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Fire crews respond to two-alarm fire at Novak's in downtown Albany
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Fire crews respond to two-alarm fire at Novak's in downtown Albany

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Firefighters from Albany, Tangent, Philomath, Jefferson and Corvallis responded to a two-alarm fire at Novak’s Hungarian Restaurant, 208 Second Ave. SW in Albany, at 8:06 a.m. Wednesday.

Although the cause of the fire was unknown Wednesday afternoon, Fire Department spokeswoman Sandy Roberts said the fire is believed to have started in the basement of the building.

Restaurant owner Karen Novak said an investigator told her he thought the fire was electrical in nature. "They're going to be looking into it further," she said.

Novak said that in a best-case scenario, her family's eatery could reopen in two or three weeks.

"The restaurant is still standing. We're only missing a chunk of floor. There's definitely room for improvement, but things could have been a whole lot worse," she added. 

"There was a lot of smoke. It's really stinky in here," Novak said.

Roberts said the second alarm was called after the source of the fire could not be located immediately.

“We got here and there was a lot of smoke,” Roberts said. “It was full of smoke. We also had to work in Margin Coffee to make sure the smoke wasn’t coming from there.”

Fire crews pulled up walls and flooring inside Novak's to try to find the fire, Roberts said.

She added that the incident was intensified because numerous buildings share common walls and there are three businesses in a row that have kitchens in them and potential flammable sources.

Jon Eick, manager of Margin Coffee, said two apartment businesses above Margin and a building to the east of it were evacuated.

"There's a little bit of a smell of smoke, but we didn't have any smoke damage. We'll be back up and operating tomorrow," Eick said Wednesday afternoon. 

Margin Coffee is scheduled to host a Coffee with a Cop event with the Albany Police Department from 9 to 11 a.m. on Thursday.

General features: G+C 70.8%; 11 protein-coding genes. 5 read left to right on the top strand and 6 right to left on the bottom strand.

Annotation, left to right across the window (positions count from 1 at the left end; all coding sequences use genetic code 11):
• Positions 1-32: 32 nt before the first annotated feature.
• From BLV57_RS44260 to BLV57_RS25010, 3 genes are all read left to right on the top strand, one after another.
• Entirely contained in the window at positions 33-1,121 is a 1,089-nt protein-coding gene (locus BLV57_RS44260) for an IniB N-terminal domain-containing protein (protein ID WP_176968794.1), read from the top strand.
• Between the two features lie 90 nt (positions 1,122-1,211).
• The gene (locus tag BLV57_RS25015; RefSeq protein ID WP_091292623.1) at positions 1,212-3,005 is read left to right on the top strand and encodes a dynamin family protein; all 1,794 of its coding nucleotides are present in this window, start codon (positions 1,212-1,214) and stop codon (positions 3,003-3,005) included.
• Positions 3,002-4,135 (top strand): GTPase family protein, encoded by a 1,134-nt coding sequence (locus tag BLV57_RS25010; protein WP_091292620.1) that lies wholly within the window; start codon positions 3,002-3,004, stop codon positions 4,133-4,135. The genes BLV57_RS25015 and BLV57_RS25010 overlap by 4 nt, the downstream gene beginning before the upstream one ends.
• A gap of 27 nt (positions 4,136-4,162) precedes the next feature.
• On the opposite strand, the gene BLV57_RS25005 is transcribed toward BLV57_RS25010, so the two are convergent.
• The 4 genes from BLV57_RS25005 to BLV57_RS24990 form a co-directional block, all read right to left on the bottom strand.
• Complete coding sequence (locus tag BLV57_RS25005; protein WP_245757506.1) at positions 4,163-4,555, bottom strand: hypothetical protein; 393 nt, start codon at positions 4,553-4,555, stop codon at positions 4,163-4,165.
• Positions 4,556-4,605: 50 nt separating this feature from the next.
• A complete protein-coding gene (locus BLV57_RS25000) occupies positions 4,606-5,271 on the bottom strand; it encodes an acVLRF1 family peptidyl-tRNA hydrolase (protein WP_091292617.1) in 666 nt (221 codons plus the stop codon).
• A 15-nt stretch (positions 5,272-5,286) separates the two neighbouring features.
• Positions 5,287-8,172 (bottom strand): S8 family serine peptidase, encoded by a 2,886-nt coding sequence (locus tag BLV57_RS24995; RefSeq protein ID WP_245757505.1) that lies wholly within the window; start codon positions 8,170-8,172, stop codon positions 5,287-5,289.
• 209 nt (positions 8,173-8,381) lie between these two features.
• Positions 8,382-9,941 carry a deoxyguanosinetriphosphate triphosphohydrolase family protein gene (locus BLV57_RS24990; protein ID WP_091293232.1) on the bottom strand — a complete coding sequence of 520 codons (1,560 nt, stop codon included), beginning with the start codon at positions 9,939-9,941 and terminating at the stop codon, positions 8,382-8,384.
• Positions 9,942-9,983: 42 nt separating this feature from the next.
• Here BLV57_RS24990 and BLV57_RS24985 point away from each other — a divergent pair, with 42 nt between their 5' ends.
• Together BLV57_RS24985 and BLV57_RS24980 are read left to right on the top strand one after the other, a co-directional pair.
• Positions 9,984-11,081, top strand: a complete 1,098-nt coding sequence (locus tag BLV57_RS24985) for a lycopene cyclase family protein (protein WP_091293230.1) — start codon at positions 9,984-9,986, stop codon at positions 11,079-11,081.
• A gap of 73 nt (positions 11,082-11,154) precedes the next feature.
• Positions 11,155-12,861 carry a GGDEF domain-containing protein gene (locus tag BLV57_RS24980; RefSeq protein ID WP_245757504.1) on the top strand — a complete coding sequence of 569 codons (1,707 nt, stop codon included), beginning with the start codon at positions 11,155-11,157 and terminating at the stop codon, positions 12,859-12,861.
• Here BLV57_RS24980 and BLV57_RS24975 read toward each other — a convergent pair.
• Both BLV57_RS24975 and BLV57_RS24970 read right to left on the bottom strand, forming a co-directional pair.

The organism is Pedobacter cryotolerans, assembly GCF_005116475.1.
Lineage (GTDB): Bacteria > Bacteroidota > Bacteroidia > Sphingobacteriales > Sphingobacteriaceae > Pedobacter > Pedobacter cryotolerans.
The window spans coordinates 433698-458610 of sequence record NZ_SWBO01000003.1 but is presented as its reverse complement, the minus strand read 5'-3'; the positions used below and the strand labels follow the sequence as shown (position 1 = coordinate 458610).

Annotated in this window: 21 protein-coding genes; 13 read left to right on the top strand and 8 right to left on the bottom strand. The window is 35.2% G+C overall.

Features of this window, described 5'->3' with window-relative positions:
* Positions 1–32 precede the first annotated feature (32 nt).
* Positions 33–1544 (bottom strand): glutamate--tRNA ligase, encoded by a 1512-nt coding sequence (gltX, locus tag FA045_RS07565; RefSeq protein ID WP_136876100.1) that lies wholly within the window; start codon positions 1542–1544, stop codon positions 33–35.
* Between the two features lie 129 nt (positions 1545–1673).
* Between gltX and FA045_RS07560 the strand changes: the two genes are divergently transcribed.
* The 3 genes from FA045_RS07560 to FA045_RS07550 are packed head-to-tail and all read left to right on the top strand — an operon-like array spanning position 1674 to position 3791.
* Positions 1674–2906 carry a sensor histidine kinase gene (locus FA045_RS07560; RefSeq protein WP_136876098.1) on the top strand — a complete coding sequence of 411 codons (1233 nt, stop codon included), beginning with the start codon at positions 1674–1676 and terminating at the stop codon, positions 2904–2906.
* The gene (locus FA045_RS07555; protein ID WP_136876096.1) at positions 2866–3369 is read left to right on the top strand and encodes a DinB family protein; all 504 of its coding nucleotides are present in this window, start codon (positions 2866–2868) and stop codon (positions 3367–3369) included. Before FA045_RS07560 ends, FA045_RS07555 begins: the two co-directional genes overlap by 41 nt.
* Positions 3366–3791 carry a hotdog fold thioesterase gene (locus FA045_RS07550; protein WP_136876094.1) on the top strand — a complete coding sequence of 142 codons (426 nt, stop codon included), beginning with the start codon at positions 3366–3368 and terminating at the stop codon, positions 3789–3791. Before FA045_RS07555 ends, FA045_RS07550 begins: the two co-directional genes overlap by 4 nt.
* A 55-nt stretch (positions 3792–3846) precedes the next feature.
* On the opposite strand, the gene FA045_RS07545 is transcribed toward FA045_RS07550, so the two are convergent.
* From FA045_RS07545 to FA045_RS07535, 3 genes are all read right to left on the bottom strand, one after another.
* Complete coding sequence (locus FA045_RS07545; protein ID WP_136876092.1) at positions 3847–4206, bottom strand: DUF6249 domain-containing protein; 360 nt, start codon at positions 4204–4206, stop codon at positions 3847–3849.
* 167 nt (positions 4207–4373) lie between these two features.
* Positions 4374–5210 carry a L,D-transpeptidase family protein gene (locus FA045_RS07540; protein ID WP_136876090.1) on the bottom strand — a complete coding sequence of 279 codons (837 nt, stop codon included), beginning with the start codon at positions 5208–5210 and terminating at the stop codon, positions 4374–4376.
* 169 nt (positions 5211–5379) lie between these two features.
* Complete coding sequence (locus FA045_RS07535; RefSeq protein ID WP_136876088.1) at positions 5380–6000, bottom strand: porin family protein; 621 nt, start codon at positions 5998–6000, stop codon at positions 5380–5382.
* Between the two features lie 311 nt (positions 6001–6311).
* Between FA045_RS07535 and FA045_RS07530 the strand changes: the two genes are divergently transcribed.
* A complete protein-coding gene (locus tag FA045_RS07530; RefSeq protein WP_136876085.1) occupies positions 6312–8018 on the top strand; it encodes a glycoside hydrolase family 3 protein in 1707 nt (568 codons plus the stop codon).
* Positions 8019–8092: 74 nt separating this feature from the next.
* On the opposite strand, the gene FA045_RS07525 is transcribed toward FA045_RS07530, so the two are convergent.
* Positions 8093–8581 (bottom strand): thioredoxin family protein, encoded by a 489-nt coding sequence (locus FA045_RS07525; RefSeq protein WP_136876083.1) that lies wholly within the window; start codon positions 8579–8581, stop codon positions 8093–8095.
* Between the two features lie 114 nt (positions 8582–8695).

On Wednesday morning, the Police Department was directing traffic off of Ellsworth Street onto First Avenue to allow the Fire Department access to hydrants and keep motorists out of the way of emergency workers.

Novak discovered the fire when she arrived for work. “We were going to open an hour late. I opened the back door and all this smoke came out,” Novak said.

She went inside to check for flames but ran out after a few seconds because she couldn’t breathe.

Novak worried about photographs, family decorations and other items inside the family restaurant.

"Hopefully they're just smoky and not ruined," Novak said. “Things happen for a reason. God’s in control. Not me.”

On the restaurant’s social media page, it was noted that prayers were appreciated and that everyone was safe.

Margin Coffee also was scheduled to open late due to snow, and when Eick arrived firetrucks were already on scene.

“It sounds like the fire could have been going for quite a while. If we were open earlier, maybe we would have discovered it earlier,” he said.

Roberts thought the snow had actually been to firefighters’ benefit as it kept much of the traffic away from downtown Albany on what would normally be a bustling morning.

Margin owner Gabe Anderson said that Monday was one of his coffee shop’s busiest days despite a snowstorm. Still, he wasn’t thinking about the loss of customers on Wednesday morning.

“It’s less in my mind that this is a setback, and more that everyone’s safe,” Anderson added.

Novak’s has been a fixture in Albany since Joe and Matilda Novak opened their first restaurant in 1984 on Santiam Highway.

The two came to the United States after escaping from communist Hungary in 1957. Joseph Novak died in January 2018.

The family moved the restaurant into its downtown location in 2015 after 12 years at 2036 Heritage Way, downsizing from 4,800-square-feet to about 2,700-square-feet.

Novak’s is the only Hungarian restaurant in Oregon and one of 19 nationwide.

Their new building is more than 100 years old and originally housed Broeder’s Meat Market. The remodeling project included bringing the façade back to its original look. The interior of the building includes murals painted by family members.

B and W Builders of Lebanon handled the remodel.

Kyle Odegard and Alex Paul contributed to this report.

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